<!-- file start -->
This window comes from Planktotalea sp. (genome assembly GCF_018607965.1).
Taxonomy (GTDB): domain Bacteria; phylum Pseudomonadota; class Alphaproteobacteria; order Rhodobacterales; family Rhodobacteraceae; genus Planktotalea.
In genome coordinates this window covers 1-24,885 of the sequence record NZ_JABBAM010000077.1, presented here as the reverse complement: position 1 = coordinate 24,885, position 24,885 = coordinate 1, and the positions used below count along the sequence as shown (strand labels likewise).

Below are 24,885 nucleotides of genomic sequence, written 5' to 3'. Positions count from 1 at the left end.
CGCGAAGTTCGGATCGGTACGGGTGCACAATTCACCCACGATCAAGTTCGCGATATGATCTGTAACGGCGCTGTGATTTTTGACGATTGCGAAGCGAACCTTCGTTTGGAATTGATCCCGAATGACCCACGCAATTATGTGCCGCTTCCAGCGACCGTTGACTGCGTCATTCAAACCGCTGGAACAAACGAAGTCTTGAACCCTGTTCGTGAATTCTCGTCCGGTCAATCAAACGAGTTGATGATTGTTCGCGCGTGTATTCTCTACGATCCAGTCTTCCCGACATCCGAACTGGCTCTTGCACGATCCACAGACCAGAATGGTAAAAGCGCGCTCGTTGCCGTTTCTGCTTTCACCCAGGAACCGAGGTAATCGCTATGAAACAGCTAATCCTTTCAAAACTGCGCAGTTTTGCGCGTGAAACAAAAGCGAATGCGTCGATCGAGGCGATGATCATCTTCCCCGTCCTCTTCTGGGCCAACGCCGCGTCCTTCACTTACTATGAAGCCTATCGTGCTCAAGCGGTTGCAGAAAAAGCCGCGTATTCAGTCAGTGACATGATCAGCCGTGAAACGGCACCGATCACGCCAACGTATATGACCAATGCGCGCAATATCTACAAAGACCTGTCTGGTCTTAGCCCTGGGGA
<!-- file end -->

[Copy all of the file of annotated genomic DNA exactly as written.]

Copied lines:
This window comes from Planktotalea sp. (genome assembly GCF_018607965.1).
Taxonomy (GTDB): domain Bacteria; phylum Pseudomonadota; class Alphaproteobacteria; order Rhodobacterales; family Rhodobacteraceae; genus Planktotalea.
In genome coordinates this window covers 1-24,885 of the sequence record NZ_JABBAM010000077.1, presented here as the reverse complement: position 1 = coordinate 24,885, position 24,885 = coordinate 1, and the positions used below count along the sequence as shown (strand labels likewise).

Below are 24,885 nucleotides of genomic sequence, written 5' to 3'. Positions count from 1 at the left end.
CGCGAAGTTCGGATCGGTACGGGTGCACAATTCACCCACGATCAAGTTCGCGATATGATCTGTAACGGCGCTGTGATTTTTGACGATTGCGAAGCGAACCTTCGTTTGGAATTGATCCCGAATGACCCACGCAATTATGTGCCGCTTCCAGCGACCGTTGACTGCGTCATTCAAACCGCTGGAACAAACGAAGTCTTGAACCCTGTTCGTGAATTCTCGTCCGGTCAATCAAACGAGTTGATGATTGTTCGCGCGTGTATTCTCTACGATCCAGTCTTCCCGACATCCGAACTGGCTCTTGCACGATCCACAGACCAGAATGGTAAAAGCGCGCTCGTTGCCGTTTCTGCTTTCACCCAGGAACCGAGGTAATCGCTATGAAACAGCTAATCCTTTCAAAACTGCGCAGTTTTGCGCGTGAAACAAAAGCGAATGCGTCGATCGAGGCGATGATCATCTTCCCCGTCCTCTTCTGGGCCAACGCCGCGTCCTTCACTTACTATGAAGCCTATCGTGCTCAAGCGGTTGCAGAAAAAGCCGCGTATTCAGTCAGTGACATGATCAGCCGTGAAACGGCACCGATCACGCCAACGTATATGACCAATGCGCGCAATATCTACAAAGACCTGTCTGGTCTTAGCCCTGGGGA